Fission power has downsides all its own, but one significant upside: it is far lower in “carbon intensity” – CO2 emissions – than other methods of providing relatively stable baseload power. For this reason, many are calling for it to be greatly expanded, including the highly respected climate scientist James Hansen and other environmentally concerned people who consider it the “least worst” option in the face of genuinely scary CO 2 trends. Yet such a buildout is not happening. Fission plants are being constructed at roughly the pace old ones are being decommissioned.
Fission plants are a very big-ticket item with huge upfront costs and slow payback, taking many decades to recoup initial costs. The cost of the plant construction is far greater than the cost of the electrical energy generated over a plant’s lifetime. The costs and risks are generally offloaded to the ratepayers, who remain on the hook for indeterminate future costs, whatever they may be.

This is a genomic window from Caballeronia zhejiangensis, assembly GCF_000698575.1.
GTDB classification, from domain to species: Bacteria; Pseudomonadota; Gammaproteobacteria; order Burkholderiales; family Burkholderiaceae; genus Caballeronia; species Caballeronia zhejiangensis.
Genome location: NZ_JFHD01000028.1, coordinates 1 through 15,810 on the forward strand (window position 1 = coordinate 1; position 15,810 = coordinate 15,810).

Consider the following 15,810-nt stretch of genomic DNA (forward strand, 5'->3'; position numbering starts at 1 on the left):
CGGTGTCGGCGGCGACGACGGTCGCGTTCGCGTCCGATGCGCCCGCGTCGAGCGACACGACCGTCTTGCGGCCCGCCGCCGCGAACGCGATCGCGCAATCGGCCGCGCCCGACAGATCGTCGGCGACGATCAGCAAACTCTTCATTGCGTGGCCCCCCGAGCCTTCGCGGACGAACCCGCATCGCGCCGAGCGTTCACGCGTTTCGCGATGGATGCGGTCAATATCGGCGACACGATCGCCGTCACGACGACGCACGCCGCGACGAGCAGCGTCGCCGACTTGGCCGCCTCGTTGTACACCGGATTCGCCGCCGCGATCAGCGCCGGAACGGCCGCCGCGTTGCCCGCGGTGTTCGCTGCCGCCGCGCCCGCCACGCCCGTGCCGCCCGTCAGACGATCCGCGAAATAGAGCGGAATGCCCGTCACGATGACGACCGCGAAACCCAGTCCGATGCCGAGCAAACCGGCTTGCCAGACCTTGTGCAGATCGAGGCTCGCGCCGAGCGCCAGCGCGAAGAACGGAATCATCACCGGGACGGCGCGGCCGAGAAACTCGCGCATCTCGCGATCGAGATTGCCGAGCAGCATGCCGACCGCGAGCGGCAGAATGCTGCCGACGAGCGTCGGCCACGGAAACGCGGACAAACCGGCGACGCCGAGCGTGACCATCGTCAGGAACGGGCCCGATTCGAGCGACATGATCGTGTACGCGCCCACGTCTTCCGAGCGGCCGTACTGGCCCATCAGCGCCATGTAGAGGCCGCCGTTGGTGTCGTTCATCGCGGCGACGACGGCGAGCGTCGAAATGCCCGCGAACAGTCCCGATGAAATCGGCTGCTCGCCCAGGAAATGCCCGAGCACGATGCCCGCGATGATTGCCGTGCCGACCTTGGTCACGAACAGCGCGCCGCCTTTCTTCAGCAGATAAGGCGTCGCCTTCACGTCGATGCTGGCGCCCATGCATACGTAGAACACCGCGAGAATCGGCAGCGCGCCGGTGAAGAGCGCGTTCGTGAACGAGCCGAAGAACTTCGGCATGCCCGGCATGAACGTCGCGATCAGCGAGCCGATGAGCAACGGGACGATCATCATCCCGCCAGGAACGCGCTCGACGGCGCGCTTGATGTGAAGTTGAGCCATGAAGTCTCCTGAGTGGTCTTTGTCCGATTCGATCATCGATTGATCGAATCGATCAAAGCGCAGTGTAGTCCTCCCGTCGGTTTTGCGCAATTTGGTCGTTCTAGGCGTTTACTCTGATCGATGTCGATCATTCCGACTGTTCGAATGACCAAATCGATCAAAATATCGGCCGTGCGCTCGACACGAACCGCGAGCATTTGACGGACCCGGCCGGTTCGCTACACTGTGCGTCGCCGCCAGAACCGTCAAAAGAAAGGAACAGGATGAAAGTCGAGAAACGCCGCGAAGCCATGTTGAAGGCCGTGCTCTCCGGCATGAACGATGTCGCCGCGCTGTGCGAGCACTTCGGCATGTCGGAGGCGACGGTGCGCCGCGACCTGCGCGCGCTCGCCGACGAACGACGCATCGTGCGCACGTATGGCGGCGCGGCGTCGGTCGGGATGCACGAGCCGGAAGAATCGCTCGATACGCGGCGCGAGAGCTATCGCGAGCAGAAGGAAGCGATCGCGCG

To make a dent in humanity’s CO emissions, we would have to embark on a massive project of building thousands of fission plants immediately while closing coal plants. There’s not even a hint of that happening, and it takes a long time to build such plants.
Fission power could be part of a low-carbon energy future, but it brings a lot of baggage with it. To do so, reactor construction would have to be done on a crash basis. Nothing like this is happening, and nuclear engineers don’t like the word “crash”.
There is, at present, no reason to think that fusion reactors are going to solve any of our upcoming energy problems.